The idea is that Ukrainian companies will be able to trade their “CO2 units”. However, it is currently difficult to predict when this system will be launched and how it will function.

3) Feed-in-premium. On 30 June 2023, the Law of Ukraine “On Alternative Energy Sources” was amended. The changes were mainly made to the incentive system for RES producers.

The NEURC, together with market participants, is developing regulations on the market premium mechanism for renewable energy.

At present, feed-in-premium seems to be the most promising route. In a simplified form, it is an additional payment to the producers of electricity under the “green” tariff of the difference between the market price and the “green” tariff.

In other words, a renewable electricity producer trades energy on the market on its own, and the Guaranteed Buyer compensates such a producer for the difference between the green tariff and the market price (or the auction price if the right to feed-in-premium is acquired through an auction).

Related article: Ukrainian energy sector: electricity trade

In this case, the Guaranteed Buyer is relieved of the function of a green electricity trader, and the financial burden of paying the “green” tariff is significantly reduced.

At the same time, this is a major disadvantage for RES producers, as they will be forced to participate in electricity trading on the market, i.e., to plan, balance, and operate on the market on their own, as well as to bear responsibility for imbalances.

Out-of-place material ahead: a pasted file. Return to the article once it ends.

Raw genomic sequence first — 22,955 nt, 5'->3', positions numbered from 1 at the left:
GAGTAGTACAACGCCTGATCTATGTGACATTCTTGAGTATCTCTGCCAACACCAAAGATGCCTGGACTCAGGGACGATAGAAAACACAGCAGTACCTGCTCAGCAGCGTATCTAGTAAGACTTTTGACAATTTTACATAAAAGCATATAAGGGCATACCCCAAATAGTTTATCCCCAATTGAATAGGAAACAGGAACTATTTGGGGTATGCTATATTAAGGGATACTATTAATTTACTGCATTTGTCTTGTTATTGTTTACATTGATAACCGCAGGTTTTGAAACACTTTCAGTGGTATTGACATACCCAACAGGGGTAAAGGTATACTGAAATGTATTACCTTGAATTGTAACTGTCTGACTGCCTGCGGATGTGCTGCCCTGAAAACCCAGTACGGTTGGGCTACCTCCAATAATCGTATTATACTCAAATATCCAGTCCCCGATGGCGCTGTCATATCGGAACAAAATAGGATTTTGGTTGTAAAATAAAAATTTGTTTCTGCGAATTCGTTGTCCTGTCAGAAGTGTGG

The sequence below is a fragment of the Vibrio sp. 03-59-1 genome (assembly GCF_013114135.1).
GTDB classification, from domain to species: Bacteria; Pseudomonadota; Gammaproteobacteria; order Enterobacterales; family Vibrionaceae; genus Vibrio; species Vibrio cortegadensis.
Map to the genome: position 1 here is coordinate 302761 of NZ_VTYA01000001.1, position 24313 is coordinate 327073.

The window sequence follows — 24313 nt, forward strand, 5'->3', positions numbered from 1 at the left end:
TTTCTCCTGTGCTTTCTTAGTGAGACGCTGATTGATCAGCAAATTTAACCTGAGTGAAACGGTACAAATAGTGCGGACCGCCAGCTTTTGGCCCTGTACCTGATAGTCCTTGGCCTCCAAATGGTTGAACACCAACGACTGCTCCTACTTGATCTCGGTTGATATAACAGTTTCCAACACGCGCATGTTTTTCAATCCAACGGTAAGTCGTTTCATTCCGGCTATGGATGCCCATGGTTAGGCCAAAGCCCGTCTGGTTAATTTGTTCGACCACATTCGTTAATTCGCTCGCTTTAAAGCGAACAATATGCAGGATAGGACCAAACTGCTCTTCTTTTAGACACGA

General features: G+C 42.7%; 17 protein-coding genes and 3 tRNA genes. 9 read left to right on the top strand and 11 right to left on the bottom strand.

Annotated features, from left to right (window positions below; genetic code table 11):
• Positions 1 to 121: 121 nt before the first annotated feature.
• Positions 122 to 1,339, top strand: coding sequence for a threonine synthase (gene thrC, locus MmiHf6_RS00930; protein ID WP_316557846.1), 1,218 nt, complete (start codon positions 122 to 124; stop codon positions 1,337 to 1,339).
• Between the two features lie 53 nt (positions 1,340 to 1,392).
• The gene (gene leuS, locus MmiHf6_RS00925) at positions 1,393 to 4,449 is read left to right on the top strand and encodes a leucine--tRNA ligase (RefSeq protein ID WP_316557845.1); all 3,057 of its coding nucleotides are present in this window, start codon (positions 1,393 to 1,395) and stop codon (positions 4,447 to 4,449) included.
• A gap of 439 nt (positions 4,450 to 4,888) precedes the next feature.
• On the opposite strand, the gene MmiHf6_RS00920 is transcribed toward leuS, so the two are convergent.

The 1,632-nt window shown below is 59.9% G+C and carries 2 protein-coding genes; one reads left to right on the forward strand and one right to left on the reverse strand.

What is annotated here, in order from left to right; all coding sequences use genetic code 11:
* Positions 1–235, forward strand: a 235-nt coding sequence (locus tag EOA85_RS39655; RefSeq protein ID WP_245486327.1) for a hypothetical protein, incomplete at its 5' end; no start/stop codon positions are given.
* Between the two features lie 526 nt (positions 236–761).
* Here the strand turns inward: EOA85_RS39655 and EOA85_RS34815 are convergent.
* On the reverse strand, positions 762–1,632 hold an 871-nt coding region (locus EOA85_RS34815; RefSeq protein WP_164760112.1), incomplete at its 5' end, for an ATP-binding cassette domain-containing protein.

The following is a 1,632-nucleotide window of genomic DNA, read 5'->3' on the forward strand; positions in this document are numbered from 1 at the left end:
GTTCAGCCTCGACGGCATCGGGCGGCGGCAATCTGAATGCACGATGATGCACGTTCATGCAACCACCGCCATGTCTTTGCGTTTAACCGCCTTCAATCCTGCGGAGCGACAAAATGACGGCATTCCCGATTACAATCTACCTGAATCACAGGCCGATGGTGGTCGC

However, not all renewable electricity producers are intimidated by independent market operation, in fact, some of them consciously refuse the “green” tariff in order to operate freely on the market.

This is due to both the relatively low “green” tariff in Ukraine for the commissioning of “green” energy facilities from 2023 and the accumulated “green” tariff debts and unclear prospects for their repayment.

The construction of the Tyligulska wind farm serves as a good example. The wind farm was built in Mykolaiv region and became the world’s first wind farm to be constructed during the war. It is also the first renewable energy producer to opt for the free market rather than receiving the “green” tariff.

The first stage of the Tyligulska wind farm (114 MW capacity, 19 turbines in operation) was commissioned in May 2023. In early December 2023, the construction of the second stage of the wind farm was announced. The design capacity of the two stages is 500 MW.